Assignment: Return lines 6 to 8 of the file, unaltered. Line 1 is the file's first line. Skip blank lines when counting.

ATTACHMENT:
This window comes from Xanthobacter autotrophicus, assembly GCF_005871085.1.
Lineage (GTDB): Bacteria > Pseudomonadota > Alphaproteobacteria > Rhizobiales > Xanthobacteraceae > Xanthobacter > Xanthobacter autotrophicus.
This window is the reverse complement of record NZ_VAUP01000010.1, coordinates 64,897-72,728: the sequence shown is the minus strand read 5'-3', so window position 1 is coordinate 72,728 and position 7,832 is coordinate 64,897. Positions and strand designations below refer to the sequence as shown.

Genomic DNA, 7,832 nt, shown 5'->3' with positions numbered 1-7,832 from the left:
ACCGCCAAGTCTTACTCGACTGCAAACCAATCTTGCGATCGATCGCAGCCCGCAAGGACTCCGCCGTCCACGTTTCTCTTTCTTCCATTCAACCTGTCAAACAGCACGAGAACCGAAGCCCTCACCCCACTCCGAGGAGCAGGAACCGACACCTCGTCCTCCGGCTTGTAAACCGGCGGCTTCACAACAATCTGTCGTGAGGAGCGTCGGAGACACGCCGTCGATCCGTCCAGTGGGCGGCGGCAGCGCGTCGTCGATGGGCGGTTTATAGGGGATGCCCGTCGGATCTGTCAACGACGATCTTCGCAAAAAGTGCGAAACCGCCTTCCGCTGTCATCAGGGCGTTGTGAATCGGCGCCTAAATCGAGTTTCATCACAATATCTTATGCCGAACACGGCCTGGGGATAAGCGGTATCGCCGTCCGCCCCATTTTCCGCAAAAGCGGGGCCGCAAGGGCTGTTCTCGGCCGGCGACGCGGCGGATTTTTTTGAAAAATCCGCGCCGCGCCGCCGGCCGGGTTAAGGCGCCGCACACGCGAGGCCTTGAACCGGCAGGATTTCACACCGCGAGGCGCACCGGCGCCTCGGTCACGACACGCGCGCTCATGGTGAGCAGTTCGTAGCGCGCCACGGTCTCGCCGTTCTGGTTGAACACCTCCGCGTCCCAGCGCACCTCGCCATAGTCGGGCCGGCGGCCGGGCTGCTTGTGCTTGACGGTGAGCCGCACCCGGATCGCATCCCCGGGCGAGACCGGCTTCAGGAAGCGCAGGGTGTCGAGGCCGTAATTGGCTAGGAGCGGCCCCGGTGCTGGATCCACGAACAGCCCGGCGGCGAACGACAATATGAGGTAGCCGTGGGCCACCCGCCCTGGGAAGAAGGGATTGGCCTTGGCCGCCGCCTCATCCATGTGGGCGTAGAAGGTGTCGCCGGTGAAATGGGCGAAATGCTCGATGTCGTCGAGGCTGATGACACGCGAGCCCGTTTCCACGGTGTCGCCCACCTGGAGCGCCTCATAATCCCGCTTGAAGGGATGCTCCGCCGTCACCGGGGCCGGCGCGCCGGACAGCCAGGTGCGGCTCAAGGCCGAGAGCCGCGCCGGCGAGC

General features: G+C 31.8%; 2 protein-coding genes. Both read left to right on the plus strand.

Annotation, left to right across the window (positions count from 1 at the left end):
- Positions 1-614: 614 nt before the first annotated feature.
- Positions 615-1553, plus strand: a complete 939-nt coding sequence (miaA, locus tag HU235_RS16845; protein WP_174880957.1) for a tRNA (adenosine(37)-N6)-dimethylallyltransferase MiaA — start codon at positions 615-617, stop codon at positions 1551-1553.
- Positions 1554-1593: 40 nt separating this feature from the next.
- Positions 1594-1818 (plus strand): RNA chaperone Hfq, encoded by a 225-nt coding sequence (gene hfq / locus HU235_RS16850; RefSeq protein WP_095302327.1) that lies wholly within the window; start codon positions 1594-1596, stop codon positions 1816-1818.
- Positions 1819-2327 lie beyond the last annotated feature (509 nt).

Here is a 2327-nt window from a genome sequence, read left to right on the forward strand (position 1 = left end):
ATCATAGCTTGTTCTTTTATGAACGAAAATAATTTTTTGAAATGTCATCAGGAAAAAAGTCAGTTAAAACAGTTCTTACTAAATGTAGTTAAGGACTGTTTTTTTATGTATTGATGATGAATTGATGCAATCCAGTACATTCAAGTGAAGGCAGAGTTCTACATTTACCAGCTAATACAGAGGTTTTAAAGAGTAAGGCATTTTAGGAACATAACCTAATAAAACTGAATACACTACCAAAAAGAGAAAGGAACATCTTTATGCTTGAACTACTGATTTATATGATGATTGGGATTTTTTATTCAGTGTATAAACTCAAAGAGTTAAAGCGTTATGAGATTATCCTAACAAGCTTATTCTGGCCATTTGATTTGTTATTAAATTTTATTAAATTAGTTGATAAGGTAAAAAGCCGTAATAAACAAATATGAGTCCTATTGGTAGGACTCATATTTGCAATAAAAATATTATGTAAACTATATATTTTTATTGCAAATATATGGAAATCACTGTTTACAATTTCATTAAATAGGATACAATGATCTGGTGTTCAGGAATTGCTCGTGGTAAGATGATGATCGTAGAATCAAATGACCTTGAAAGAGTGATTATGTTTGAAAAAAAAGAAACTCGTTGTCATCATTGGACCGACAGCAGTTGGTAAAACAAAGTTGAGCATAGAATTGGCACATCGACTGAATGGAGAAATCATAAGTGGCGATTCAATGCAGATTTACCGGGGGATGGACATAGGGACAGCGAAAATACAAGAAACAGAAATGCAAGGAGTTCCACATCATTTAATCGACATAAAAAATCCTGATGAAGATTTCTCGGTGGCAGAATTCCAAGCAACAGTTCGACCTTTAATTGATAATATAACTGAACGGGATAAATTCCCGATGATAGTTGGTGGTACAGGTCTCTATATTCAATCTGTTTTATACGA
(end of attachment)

General features: G+C 31.8%; 2 protein-coding genes. Both read left to right on the plus strand.

Annotation, left to right across the window (positions count from 1 at the left end):
- Positions 1-614: 614 nt before the first annotated feature.